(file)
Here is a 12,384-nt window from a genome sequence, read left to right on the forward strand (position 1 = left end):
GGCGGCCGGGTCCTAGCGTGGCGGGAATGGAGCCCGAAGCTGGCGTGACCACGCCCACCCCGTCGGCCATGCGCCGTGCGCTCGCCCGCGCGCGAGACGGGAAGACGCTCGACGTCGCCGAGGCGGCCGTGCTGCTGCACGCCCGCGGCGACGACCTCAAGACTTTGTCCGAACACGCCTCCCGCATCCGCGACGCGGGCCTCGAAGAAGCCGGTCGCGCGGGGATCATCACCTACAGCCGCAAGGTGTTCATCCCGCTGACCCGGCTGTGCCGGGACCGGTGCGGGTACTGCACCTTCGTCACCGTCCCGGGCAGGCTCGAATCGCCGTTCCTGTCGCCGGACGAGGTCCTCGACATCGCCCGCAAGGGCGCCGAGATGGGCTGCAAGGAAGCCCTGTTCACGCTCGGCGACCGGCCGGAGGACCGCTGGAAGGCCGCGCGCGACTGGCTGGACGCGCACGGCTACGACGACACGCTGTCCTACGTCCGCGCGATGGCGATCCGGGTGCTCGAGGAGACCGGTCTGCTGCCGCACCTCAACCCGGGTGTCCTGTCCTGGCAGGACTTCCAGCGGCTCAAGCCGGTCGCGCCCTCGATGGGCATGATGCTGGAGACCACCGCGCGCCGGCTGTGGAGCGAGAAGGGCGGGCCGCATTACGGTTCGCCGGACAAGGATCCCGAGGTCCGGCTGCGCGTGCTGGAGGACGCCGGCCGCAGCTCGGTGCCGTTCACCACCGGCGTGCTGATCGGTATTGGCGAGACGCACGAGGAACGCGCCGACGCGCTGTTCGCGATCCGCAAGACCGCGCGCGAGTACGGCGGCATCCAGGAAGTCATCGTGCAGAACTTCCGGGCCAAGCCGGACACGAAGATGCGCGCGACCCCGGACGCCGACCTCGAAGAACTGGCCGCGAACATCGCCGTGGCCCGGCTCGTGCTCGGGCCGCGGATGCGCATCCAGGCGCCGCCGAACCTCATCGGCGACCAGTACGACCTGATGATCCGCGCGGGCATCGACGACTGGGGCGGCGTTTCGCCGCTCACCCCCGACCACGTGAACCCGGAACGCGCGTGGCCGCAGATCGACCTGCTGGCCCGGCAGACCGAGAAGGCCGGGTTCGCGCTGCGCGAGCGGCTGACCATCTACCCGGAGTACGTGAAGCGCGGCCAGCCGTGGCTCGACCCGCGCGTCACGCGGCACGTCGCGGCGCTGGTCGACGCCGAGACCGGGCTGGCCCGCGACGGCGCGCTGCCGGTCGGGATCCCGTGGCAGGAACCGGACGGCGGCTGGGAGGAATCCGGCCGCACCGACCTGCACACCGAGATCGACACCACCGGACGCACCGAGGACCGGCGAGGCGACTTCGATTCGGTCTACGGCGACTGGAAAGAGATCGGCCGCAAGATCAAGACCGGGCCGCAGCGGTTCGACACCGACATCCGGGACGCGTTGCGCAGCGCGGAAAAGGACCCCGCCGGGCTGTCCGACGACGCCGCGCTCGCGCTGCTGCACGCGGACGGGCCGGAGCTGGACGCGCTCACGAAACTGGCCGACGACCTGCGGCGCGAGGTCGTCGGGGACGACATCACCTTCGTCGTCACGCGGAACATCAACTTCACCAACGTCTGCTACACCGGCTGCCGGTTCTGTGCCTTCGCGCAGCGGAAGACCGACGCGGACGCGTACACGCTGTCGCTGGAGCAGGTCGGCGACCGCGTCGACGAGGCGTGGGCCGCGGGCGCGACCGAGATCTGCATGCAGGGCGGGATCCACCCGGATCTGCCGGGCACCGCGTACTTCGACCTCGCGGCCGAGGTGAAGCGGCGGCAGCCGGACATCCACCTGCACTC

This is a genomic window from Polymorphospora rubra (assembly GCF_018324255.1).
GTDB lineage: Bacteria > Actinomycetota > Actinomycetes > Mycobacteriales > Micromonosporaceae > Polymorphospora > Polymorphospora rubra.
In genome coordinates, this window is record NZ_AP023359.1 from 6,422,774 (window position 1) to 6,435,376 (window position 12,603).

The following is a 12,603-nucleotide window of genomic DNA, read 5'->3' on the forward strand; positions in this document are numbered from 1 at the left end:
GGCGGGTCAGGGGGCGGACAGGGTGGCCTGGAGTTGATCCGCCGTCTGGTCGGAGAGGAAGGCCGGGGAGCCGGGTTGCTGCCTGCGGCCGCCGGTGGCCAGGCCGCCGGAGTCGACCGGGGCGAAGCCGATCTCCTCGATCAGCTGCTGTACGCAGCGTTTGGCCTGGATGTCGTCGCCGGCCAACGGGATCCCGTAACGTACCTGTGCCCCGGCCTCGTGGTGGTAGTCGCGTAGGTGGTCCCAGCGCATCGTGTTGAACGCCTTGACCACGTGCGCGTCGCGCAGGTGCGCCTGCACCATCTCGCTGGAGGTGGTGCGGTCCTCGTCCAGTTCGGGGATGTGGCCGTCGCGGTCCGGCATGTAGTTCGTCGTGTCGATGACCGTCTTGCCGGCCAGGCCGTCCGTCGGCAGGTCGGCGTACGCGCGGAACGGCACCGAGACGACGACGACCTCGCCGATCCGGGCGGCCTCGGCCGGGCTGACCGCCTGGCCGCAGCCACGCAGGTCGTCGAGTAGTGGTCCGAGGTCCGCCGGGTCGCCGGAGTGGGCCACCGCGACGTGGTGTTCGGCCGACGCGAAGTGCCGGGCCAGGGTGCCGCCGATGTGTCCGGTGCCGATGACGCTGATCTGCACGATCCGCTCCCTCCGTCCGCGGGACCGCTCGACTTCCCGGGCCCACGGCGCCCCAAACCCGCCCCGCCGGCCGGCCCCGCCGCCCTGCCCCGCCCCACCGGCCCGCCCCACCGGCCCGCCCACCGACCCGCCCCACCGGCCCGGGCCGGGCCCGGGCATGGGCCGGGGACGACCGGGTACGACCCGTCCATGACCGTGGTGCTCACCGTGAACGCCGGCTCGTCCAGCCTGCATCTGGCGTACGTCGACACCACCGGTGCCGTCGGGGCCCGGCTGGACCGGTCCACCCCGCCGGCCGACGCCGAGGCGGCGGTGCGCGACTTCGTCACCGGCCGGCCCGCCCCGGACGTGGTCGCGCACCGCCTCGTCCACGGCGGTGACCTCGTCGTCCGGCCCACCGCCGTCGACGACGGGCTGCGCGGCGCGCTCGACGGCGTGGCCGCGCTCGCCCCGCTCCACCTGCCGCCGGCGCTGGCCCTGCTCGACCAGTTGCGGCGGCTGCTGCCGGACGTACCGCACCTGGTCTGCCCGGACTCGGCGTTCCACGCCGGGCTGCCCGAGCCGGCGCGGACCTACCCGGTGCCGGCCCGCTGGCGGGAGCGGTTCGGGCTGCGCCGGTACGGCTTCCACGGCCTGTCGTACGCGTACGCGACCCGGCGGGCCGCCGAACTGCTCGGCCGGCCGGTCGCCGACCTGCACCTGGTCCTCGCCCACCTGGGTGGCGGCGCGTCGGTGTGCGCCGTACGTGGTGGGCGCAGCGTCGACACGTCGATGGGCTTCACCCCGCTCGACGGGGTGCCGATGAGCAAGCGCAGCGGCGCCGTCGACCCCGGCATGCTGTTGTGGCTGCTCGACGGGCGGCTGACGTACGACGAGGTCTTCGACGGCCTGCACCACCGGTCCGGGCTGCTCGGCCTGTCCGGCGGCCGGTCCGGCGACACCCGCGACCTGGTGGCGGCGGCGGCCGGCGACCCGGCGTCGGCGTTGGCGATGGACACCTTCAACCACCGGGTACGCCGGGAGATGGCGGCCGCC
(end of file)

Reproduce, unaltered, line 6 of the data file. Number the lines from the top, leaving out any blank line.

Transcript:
The following is a 12,603-nucleotide window of genomic DNA, read 5'->3' on the forward strand; positions in this document are numbered from 1 at the left end: